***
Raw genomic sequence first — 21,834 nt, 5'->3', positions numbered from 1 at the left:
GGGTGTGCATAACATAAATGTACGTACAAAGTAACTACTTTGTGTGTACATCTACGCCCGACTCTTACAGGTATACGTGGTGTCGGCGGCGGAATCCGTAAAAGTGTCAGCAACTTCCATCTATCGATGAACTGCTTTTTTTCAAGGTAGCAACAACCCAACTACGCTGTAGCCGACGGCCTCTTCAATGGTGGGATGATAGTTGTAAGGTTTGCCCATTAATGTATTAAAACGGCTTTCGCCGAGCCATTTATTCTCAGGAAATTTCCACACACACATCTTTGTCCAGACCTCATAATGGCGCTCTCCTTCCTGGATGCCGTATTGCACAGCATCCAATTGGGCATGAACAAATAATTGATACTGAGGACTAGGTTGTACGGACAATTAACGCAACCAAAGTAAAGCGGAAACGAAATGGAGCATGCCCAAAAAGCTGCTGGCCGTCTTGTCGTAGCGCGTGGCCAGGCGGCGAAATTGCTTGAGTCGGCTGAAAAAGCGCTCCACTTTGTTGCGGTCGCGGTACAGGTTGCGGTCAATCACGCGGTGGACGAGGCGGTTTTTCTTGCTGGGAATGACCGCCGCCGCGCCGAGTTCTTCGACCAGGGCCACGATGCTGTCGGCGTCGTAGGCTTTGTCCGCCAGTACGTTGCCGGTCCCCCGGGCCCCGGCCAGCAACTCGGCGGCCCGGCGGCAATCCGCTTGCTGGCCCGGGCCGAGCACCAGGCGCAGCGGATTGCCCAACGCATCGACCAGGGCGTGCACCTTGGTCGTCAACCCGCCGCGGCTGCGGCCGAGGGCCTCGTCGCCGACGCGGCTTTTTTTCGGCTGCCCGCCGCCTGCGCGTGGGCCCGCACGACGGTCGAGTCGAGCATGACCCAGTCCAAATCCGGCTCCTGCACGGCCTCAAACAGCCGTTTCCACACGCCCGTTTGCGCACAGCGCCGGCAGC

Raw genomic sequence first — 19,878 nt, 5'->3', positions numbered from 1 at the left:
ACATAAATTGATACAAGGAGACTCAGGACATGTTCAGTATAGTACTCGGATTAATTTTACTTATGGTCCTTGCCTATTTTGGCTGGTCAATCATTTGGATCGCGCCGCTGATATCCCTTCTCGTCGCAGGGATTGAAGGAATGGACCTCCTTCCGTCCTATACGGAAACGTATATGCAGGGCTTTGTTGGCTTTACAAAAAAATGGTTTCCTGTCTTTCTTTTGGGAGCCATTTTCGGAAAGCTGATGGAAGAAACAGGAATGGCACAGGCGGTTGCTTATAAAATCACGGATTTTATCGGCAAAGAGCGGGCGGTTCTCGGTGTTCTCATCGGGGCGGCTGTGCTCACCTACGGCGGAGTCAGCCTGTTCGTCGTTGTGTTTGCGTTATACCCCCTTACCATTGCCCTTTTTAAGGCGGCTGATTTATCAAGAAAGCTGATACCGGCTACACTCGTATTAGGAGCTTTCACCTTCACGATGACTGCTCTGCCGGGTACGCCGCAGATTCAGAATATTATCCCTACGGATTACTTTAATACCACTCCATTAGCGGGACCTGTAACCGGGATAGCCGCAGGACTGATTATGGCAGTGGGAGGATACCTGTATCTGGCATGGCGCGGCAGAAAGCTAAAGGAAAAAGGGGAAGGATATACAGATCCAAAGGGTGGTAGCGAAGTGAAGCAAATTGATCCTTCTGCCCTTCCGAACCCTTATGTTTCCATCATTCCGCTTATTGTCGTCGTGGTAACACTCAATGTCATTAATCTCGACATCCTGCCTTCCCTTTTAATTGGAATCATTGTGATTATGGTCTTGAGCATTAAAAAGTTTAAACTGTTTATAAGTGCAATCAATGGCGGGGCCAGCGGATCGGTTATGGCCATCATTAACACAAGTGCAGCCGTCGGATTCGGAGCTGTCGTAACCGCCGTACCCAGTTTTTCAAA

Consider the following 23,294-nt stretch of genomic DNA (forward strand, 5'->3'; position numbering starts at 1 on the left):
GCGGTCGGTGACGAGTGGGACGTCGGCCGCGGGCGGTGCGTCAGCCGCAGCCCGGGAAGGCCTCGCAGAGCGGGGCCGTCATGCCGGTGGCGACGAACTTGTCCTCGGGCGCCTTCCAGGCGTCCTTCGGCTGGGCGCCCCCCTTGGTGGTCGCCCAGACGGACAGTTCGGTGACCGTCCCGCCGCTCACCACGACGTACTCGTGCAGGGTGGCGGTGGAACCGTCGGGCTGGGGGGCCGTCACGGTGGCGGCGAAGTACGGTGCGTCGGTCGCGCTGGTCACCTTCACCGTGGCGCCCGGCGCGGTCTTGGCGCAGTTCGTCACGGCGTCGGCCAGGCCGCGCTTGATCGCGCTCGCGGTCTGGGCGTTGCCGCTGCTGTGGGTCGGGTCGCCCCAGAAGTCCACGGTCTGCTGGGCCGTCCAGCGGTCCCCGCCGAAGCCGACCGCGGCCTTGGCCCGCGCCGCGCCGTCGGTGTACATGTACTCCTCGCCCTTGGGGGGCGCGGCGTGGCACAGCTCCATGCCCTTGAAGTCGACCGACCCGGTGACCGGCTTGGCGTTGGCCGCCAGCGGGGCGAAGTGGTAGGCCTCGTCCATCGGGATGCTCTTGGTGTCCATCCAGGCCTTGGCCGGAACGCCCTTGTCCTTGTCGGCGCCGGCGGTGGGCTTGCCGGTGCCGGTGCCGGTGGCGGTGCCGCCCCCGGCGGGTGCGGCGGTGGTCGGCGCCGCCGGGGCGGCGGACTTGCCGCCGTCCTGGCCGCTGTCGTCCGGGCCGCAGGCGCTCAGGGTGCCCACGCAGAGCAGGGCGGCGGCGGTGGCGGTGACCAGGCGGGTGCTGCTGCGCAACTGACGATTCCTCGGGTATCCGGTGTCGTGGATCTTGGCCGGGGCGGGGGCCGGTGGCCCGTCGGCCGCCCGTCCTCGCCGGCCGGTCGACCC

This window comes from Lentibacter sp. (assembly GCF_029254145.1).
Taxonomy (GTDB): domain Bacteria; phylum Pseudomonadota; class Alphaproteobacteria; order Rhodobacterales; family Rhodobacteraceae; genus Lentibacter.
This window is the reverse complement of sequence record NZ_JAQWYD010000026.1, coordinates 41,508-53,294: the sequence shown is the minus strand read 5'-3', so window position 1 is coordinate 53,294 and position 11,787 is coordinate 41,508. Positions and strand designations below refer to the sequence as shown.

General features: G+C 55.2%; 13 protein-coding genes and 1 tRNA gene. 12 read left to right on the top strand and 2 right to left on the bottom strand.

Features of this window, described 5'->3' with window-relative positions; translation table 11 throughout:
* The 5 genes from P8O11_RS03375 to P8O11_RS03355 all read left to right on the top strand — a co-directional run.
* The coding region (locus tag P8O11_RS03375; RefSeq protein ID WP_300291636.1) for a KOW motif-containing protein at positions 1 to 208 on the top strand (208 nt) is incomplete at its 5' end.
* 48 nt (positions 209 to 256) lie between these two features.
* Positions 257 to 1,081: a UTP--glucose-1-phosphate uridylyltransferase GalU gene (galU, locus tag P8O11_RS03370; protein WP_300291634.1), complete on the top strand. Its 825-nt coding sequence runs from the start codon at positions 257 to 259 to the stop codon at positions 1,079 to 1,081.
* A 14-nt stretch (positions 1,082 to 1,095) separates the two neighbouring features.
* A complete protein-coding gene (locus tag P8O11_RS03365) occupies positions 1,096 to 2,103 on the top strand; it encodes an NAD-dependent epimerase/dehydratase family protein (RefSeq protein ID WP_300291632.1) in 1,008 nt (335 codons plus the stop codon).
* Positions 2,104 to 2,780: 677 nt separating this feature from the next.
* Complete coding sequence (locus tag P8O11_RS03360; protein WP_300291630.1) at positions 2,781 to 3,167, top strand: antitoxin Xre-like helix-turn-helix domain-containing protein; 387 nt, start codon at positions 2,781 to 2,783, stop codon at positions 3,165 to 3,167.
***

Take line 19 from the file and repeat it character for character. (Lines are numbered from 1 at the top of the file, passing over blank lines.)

* Complete coding sequence (locus tag P8O11_RS03360; protein WP_300291630.1) at positions 2,781 to 3,167, top strand: antitoxin Xre-like helix-turn-helix domain-containing protein; 387 nt, start codon at positions 2,781 to 2,783, stop codon at positions 3,165 to 3,167.